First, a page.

In an uncultivated field, the propagation of bacteria feeders may be restricted by the reduction of food; under a limited supply of fertilizers, predators and omnivores, which can subsist on a variety of food types, including other nematodes, may dominate the population. The taxa of nematodes from a zucchini-growing house garden were thus investigated here (Fig 1A). Across the four regions studied, the majority of the community was occupied by Rhabditida-derived bacteria feeders (column S in Figs 2 and 7), as has been often observed in nematode communities from cultivated agricultural soils. Additionally, distinct fractions of animal parasites were present in the house garden and copse samples (Fig 7); most of the parasites belonged to the families Ungellidae and Travassosinematidae (S5C–S8C Figs). Nematode species of these families have been reported to be parasitic to invertebrates such as earthworms [50–52]. These observations may indicate a bacteria-rich environment due to the supply of chemical fertilizers for zucchini cultivation and the presence of abundant host animals for parasitic nematodes.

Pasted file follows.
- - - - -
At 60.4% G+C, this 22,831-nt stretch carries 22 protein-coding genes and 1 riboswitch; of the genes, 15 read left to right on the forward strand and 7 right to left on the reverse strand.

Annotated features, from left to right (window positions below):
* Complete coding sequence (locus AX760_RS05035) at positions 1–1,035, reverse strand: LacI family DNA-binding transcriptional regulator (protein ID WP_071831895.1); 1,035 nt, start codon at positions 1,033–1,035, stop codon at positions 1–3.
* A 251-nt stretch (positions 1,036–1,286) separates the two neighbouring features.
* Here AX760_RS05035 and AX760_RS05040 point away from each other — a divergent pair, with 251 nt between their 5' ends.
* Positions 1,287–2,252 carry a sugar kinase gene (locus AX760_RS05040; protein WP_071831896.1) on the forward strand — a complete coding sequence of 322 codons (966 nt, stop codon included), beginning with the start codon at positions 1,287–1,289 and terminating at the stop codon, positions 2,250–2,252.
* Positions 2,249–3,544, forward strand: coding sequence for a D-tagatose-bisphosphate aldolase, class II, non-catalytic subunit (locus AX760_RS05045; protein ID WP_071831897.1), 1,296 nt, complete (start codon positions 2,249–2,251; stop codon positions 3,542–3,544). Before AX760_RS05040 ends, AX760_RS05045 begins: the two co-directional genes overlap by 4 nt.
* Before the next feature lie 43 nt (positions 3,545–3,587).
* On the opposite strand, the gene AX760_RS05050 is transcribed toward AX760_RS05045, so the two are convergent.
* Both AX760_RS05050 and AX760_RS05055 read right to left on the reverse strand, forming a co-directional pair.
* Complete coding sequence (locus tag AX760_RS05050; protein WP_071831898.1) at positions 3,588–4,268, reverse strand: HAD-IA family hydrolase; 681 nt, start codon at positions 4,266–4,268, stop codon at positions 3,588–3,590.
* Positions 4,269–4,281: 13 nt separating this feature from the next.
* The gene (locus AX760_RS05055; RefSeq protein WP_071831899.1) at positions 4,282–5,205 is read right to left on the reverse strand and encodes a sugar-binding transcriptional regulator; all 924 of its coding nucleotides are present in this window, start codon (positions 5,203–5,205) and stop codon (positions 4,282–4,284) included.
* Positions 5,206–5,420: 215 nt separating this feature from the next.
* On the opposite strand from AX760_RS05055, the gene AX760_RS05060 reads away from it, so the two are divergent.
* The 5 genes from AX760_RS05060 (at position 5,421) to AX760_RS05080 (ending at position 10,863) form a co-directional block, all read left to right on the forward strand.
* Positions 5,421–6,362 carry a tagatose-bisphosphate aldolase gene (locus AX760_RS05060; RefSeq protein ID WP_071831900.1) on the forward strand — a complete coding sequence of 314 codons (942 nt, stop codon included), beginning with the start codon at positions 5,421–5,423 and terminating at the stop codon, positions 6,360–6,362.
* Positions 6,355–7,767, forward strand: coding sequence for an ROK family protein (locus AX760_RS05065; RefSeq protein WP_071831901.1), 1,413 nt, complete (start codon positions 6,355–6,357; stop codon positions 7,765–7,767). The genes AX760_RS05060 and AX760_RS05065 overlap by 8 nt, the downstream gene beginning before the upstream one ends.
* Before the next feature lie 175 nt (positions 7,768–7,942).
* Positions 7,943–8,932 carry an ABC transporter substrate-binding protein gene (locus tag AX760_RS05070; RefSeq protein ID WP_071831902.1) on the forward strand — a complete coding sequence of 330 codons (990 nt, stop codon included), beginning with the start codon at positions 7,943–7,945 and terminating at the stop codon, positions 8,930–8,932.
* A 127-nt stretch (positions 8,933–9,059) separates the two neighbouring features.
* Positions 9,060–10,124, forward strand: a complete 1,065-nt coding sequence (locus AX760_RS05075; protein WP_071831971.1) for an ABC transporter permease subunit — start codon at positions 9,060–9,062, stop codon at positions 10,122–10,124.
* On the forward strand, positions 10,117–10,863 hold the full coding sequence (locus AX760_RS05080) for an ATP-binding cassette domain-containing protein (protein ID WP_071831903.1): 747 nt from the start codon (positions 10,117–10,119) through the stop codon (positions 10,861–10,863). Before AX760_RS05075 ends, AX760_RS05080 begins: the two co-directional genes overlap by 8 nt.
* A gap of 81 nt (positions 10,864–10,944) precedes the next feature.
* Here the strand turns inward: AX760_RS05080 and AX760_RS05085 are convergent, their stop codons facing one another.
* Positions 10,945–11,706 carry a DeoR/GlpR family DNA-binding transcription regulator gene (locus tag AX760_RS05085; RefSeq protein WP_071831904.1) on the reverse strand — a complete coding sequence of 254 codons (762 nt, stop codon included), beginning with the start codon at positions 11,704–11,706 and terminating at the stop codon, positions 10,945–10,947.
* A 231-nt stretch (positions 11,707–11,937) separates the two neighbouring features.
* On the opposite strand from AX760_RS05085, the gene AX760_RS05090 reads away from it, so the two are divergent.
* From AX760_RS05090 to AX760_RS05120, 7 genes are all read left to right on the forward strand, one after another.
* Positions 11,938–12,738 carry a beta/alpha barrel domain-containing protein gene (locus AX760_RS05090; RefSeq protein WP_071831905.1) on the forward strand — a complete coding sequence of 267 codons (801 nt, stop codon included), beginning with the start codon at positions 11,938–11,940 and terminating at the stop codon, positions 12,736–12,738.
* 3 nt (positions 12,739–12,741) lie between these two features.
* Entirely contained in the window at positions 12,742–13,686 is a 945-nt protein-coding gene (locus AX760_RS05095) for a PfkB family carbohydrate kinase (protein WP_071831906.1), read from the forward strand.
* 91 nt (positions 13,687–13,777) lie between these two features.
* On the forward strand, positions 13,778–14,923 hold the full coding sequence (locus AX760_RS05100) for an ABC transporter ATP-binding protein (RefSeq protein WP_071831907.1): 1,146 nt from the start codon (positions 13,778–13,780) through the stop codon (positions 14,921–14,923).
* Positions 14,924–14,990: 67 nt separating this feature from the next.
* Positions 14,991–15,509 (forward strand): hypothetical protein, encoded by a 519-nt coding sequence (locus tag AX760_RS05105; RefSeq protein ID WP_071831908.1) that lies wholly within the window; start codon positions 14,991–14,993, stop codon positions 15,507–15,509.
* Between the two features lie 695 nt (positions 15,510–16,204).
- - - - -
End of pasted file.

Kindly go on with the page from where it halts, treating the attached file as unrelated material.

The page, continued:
The feeding behavior is a useful indicator for the ecological classification of nematodes [23, 55]. Nematodes can be also classified by life-history strategy, i.e., by assignment to colonizer–persister (cp) groups based on character sets that rank them from one to five . Colonizers, with their lower cp-values, have short generation times, exploit transient niches, and have high rates of egg production, mobility, and metabolic activity; most bacteria feeders are included in this group. Persisters have higher cp-values, produce fewer eggs than colonizers, and are more susceptible to environmental disturbances. Lower cp groups are represented in broader terrestrial environments, whereas higher cp groups such as the Dorylaimida and Mononchida families generally have a narrower ecological amplitude . Thus, the relative abundance of cp groups (i.e., cp-1–cp-5) in the nematode population has been used to assess terrestrial conditions and pollutions [23, 54, 55] and was also assessed here for the three soil samples studied (S4–S8 Figs and S11 Table). Bacteria-feeding species from the family Cephalobidiae (cp-2) dominated in the house garden soils, indicating high levels of microbial activity, presumably owing to the supply of chemical fertilizers. Dominant nematode families with low cp-values such as Rhabditidae (cp-1) and Cephalobidae (cp-2), have been commonly observed with Illumina-based amplicon sequencing of soil nematodes isolated from agricultural fields  that are supplied with fertilizers . In the copse soils, however, nematodes from the family Belondiridae (cp-5) of the order Dorylaimida were commonly the most abundant across the regions, suggesting stable and undisturbed environments. Despite the different profiles between regions 1 and 4 (S5 and S8 Figs) and 2 and 3 (S6 and S7 Figs), both low (families Aphelenchidae (cp-2) and Rhabditidae (cp-1)) and high (the Dorylaimida- and Mononchida-derived families (cp-4 and cp-5, respectively)) cp groups were found in the uncultivated field sample. Although agricultural soils often contain an abundance of low-cp bacteria feeders due to the enriched nutrient conditions, predators, omnivores, and bacterivores may dominate the community via predations and feeding of available non-bacterial foods, including bacteria feeders, under the uncultivated and undisturbed conditions that occur for the several months without cultivation, tillage, or fertilizers.